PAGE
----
Re: Raging Bull Scene

#11
Turangawaewae- you were a boxer! You just gotta see Raging Bull!

Meanwhile, interesting note, if perhaps a stretch:

re: Cavalleria Rusticana = (translates: Rustic Chivalry); a one-act play/opera from the 1890's.

Well, in the actual opera/one-act play, that beautiful Intermezzo music (used in the scenes we're talking about) starts when one of the two main male characters (Alfio) is told that he was betrayed by the other guy (Turiddu). So Alfio challenges Turiddu to a duel. Turiddu bites Alfios ear when they embrace to agree to the duel. The Sicilian custom says that if blood is drawn, then they must fight to the death, and Alfio's ear drew blood. Ultimately, it is Tiriddu who ends up dying in the fight, NOT Alfio, the guy with the bloody ear.

Tony had a bloody ear from when back in Season (1/2/3?) those two guys tried to clip him and missed. Tony Lived (imo). :smile:

Re: Raging Bull Scene

#12
conkom wrote:He would be selling patio furniture or a precision optics salesman.


I know what was said in the series about patio furniture etc, but I see him running a club or a bar. However, given people would probably want to whack him, he would probably move to the beach, live off Carmella's spec house projects, and get even fatter.

Re: Raging Bull Scene

#14
I was making the connection that the two boxers described in the Fleshy Part of the Thigh episode as being one to me is a reference to Tony and Phils paralell demise. These two guys that are duking it out are actually one entity like the scientist said. And if you think Tony Dies then it fits with the theory. Phil dies (one boxer) Tony dies (other boxer). Just a thought as I know we can debate over it but Im just specualting for the sake of entertainment.
[font="Franklin Gothic Medium"]You know, Vito called me “skip” the other day. Slip of the tongue, no doubt. But I noticed he didn’t correct himself.[/font][SIZE="1"][/SIZE]

Re: Raging Bull Scene

#15
badabellisima wrote:Turangawaewae- you were a boxer! You just gotta see Raging Bull!

Meanwhile, interesting note, if perhaps a stretch:

re: Cavalleria Rusticana = (translates: Rustic Chivalry); a one-act play/opera from the 1890's.

Well, in the actual opera/one-act play, that beautiful Intermezzo music (used in the scenes we're talking about) starts when one of the two main male characters (Alfio) is told that he was betrayed by the other guy (Turiddu). So Alfio challenges Turiddu to a duel. Turiddu bites Alfios ear when they embrace to agree to the duel. The Sicilian custom says that if blood is drawn, then they must fight to the death, and Alfio's ear drew blood. Ultimately, it is Tiriddu who ends up dying in the fight, NOT Alfio, the guy with the bloody ear.

Tony had a bloody ear from when back in Season (1/2/3?) those two guys tried to clip him and missed. Tony Lived (imo). :smile:


Now that is a streeeeeeetttttttttttccccccchhhhhhhh. But very entertaining.:icon_biggrin:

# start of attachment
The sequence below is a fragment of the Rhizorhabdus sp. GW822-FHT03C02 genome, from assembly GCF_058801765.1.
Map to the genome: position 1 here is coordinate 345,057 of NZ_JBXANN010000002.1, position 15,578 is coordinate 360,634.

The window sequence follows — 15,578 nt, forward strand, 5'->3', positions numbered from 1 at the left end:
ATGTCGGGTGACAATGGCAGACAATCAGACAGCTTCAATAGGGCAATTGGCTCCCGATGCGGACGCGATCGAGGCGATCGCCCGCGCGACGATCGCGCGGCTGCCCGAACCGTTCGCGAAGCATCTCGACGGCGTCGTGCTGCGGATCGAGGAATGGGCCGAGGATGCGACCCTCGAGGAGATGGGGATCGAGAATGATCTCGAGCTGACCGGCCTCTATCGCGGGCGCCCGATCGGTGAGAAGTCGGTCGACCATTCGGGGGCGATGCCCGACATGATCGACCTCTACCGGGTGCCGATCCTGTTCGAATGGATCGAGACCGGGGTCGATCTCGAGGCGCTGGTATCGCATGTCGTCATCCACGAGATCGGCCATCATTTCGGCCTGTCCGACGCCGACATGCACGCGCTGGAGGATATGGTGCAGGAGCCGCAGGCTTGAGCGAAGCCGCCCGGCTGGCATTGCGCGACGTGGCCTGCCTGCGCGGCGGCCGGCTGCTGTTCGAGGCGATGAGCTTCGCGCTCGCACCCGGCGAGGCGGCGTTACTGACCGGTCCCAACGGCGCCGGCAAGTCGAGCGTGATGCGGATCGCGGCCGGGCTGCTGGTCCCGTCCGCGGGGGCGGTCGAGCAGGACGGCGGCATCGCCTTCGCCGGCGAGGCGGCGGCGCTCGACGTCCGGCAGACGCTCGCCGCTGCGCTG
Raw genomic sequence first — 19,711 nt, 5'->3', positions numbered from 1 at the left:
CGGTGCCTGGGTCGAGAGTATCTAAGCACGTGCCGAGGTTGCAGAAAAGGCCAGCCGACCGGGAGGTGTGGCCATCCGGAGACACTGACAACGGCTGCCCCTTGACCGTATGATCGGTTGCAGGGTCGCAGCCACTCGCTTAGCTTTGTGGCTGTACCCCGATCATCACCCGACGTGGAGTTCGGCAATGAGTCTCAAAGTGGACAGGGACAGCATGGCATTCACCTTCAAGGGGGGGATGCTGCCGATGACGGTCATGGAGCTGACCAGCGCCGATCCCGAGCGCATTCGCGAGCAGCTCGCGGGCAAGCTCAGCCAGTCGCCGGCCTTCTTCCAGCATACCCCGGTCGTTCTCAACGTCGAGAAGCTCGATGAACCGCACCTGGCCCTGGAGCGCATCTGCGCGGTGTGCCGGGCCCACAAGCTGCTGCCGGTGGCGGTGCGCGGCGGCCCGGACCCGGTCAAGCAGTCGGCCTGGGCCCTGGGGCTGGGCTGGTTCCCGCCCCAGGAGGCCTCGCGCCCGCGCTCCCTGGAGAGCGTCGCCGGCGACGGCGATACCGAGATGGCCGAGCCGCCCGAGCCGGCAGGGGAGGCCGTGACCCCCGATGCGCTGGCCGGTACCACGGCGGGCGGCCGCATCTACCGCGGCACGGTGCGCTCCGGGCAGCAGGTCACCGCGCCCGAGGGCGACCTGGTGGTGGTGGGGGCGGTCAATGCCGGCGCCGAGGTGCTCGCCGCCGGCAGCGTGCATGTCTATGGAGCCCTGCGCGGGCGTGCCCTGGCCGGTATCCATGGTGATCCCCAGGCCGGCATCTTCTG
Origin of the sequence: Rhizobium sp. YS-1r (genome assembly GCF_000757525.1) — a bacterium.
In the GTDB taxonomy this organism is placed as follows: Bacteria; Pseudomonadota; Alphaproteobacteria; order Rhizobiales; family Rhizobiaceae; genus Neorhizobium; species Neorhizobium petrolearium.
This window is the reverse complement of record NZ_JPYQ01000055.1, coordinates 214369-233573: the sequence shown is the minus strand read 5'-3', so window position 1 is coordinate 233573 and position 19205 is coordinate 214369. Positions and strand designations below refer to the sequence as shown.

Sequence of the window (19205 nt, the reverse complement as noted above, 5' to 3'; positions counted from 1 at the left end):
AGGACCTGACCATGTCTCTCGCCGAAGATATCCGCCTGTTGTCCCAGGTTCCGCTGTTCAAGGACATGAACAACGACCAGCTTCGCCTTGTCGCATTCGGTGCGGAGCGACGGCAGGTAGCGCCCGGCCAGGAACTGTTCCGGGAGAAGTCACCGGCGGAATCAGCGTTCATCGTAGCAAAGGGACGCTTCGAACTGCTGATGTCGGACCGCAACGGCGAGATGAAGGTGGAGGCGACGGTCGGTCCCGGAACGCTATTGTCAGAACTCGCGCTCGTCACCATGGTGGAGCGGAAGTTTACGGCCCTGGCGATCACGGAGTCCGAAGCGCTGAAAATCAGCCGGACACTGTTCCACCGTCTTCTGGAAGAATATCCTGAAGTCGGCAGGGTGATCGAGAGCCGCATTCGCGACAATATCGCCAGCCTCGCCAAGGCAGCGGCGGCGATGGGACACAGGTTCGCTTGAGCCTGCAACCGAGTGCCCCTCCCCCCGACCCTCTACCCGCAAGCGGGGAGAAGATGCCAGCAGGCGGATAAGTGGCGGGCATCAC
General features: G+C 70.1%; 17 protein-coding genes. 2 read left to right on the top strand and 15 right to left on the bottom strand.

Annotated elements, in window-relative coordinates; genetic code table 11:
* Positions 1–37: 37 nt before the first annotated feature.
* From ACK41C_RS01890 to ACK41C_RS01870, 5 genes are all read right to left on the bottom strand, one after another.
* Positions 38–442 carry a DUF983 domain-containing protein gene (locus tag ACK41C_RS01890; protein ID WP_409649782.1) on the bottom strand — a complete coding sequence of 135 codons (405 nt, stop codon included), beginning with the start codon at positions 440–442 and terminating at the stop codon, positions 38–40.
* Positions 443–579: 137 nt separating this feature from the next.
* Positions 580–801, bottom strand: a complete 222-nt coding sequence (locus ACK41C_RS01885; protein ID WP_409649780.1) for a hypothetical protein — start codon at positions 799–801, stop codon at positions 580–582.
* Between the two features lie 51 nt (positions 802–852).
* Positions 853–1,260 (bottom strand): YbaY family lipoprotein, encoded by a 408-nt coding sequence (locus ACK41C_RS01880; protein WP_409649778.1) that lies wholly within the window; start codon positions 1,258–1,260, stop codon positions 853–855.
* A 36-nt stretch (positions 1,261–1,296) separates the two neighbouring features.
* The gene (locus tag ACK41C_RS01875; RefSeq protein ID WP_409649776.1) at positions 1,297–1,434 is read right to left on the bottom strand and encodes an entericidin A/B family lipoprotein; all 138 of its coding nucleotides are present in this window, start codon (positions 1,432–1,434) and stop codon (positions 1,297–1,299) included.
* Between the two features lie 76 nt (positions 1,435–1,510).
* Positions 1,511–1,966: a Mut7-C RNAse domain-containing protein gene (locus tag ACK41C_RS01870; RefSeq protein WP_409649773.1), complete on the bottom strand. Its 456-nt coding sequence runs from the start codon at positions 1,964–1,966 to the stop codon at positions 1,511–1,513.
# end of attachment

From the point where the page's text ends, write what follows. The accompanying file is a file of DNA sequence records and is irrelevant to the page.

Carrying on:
Re: Raging Bull Scene

#16
Destruction is self-destruction. Psychologically, Tony's or Phil's rage is at their own weakness, projected instead at their enemy. Spiritually or in karmic terms, in rending your victim by murder, you are rending yourself: a distinct individual able to callously sequester another's fate from your own- a poisonous ideology that spreads until eventually you are someone else's victim. In broad terms, mankind is destroying itself. And to link it to Chase's interview before the final episodes, it's not that bad people are punished by a just universe so much as viewed from cold realism, to live indulging our greedy and violent impulses is risky; the connection between literal gambling and Tony gambling with his life are given to us. And maybe the extrapolating of it to global themes comes from the juxtaposition of Phil's death with Al Qaeda video. Plotwise, Phil's attempt to hit Tony amounts to Phil getting hit, and that fate is sealed right before the boxing visual, justified by the music and very probably referring to Schwinn's conversation with Tony. We have enough to know Phil's self-destruction is what happens to Tony too even if the specifics of it remain shrouded. And as disturbing as it is, from a pure entertainment standpoint, how much less interesting it is if we had known the details instead of being blindsided ourselves.

As for music to understand the cut to black, "When the Music's Over" from "Blue Comet" is the quickest way to get there. Or ask your friend up there on the wall, in Made in America, as Paulie and Walden are talking about the cat, not unlike the cat that sits at the intersection of two walls looking in.

Re: Raging Bull Scene

#17
Harpo- another amazing post. Lots to discuss, but here's a starter:

harpo wrote: We have enough to know Phil's self-destruction is what happens to Tony too even if the specifics of it remain shrouded. And as disturbing as it is, from a pure entertainment standpoint, how much less interesting it is if we had known the details instead of being blindsided ourselves.


Good point. - i think even in the original opera production of Cavalleria Rusticano, they don't show details of the duel/death scene about to occur- the audience just knows it happens from the dialogue/arias, etc.,

-here it is from Wiki: